Cuneiform Tablet

The World’s First Notaries

How far back into the history of the world must we travel to find the beginning of the lineage of the notary profession?

While it would be easy to look at current technology and think notaries are a modern world creation, the truth digs much deeper into the history of man.

Starting in Ancient History

The first of what we may call notarial functions begins with the beginnings of civilization. The first are commonly known today as scribes, who were more recorders of transactions or events than what we could consider a notary’s job today.

The more archaeologists discover and comb through recent discoveries, though, the further into history can ancient notaries can be found.

While ancient Rome was long thought to have the first notaries, and had the first ones we would say performed more modern services, examples of scribes have been found in Ancient Egypt and Jerusalem.

Mesopotamian Notaries

Most of us, at one time or another, have heard of Ancient Mesopotamia, and it is believed they created the first known writing system, a language called cuneiform.

Originally created by the Sumerians, the earliest known civilization in Mesopotamia. They developed writing on clay tablets, where they used a pointy end of a reed to mark a series of wedge shaped marks, which was saved as writing as the clay tablet was heated at a low temperature, until it dried out and hardened.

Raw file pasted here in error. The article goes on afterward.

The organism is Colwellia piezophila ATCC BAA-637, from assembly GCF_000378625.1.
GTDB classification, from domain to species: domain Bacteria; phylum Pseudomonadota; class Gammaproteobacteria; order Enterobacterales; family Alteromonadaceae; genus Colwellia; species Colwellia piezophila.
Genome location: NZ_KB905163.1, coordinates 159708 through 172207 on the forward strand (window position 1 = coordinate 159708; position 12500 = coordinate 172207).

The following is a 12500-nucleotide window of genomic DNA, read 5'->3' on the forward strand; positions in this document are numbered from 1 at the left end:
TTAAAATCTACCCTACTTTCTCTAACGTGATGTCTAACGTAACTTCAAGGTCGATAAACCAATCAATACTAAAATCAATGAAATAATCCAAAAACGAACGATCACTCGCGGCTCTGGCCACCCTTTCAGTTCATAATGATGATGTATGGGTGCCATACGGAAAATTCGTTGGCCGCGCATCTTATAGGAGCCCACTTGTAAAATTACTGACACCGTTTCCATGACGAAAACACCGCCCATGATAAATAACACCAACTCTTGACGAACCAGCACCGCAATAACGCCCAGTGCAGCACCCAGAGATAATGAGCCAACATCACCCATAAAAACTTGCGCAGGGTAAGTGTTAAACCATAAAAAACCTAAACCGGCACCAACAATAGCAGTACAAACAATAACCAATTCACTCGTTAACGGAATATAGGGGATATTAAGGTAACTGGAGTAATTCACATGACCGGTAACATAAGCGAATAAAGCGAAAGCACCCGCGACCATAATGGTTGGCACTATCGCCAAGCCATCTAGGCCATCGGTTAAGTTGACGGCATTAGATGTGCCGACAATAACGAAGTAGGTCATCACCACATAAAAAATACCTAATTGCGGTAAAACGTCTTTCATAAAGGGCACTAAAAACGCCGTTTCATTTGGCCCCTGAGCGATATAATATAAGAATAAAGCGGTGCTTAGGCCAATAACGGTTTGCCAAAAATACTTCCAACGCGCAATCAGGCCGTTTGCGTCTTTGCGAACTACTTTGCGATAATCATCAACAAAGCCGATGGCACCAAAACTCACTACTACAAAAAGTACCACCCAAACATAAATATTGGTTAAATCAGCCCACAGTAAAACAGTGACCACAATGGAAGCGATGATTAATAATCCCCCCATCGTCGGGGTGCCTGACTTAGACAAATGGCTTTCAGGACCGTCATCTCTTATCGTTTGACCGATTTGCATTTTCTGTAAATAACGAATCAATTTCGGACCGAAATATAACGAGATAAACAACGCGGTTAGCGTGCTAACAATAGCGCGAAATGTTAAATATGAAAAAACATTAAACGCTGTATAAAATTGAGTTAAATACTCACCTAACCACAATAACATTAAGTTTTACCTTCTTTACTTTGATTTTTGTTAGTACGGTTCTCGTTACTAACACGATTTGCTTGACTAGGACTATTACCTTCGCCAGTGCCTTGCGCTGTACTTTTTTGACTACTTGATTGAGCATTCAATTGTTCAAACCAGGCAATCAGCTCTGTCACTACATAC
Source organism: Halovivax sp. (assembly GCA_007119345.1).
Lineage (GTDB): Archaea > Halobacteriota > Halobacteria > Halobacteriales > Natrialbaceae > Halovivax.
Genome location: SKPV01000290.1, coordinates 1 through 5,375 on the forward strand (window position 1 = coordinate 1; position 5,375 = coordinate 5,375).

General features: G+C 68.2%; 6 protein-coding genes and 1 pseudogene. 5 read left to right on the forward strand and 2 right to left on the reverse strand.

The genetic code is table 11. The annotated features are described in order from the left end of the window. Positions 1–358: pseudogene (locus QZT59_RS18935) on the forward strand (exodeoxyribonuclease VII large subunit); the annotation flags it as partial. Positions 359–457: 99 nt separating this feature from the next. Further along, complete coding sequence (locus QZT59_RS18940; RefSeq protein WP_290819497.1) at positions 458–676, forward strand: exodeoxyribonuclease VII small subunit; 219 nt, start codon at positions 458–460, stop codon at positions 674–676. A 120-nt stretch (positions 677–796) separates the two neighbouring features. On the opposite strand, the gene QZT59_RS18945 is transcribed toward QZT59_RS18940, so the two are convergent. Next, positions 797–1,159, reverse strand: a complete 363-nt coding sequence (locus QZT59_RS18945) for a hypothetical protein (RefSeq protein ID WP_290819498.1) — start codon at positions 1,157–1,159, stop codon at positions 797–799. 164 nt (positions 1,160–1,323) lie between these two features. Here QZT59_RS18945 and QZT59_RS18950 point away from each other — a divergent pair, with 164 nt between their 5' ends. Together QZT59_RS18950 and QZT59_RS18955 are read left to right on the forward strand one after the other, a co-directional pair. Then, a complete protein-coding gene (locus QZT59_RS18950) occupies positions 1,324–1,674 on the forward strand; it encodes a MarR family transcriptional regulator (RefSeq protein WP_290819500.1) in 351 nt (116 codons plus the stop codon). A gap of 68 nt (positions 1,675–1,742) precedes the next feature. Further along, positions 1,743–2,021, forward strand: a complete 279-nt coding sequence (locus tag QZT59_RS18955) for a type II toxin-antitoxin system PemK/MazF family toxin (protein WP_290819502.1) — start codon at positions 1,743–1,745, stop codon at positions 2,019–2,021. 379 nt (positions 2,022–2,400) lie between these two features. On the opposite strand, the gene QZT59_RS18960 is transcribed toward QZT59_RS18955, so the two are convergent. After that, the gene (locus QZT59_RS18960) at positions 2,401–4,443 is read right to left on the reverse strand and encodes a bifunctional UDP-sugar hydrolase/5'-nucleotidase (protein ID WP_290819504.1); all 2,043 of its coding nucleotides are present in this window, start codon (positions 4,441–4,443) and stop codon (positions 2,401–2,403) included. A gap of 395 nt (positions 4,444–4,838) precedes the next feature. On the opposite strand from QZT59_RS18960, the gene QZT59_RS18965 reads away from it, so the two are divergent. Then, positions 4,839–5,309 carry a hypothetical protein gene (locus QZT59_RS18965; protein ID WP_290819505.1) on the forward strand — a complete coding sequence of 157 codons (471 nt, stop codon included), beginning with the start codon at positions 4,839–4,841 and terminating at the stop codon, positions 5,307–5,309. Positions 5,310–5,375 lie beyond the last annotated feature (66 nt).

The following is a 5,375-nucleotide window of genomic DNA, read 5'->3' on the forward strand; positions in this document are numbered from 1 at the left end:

Why develop cuneiform?

To keep records. And for decades scientists deciphered all the tablets they could, finding things such as stories and sagas, as well as tales and recordings of historical events.

But, there were more, and when they were finally deciphered it brought the need for cuneiform into focus.

Mesopotamian Record Keeping

Sumerian Clay Tokens and Envelope

Further research revealed a ground breaking usage for cuneiform tablets. A series of tablets was found and deciphered. They were discovered to be tablets related to individual commodities.

They were receipts, or more centrally located records.

It was later found that these records were called tokens, and were used as early as 8,oooBC.

The first usages were small, short and sweet. But, as trade developed and more property was developed or changed hands, the clay tokens became more detailed.

And Thus Modern Language Was Born

As token usage increased, new ways to convey information was needed to keep up with the times, as society was flourishing. Clay envelopes were made to hold and transfer tokens, which led to the first abstract forms of pictographic writing.

This developed into individual symbols representing sounds, and the language became auditory. The language was not just simple symbols anymore. They were writing that could be spoken in a consistent manner.

Eventually these tokens led to a development of what we commonly call cuneiform, where writing was structured and written linearly.

Writing Was Developed to Keep Records

Amazingly, token usage started about 5,000 years before what we now know as the ancient language of cuneiform.

The tokens, the record keeping of ancient transactions, from property sales to produce, literally was the beginning of known human writing.

Scribes kept track of many transactions to ensure fairness in trade and title. And those scribes are the world’s first notaries, or at least the first of its lineage.

And they didn’t just use writing and language to convey information. The Sumerian and then Mesopotamian scribes actually created written language.

All to keep fair records of transactions.

Sound familiar?

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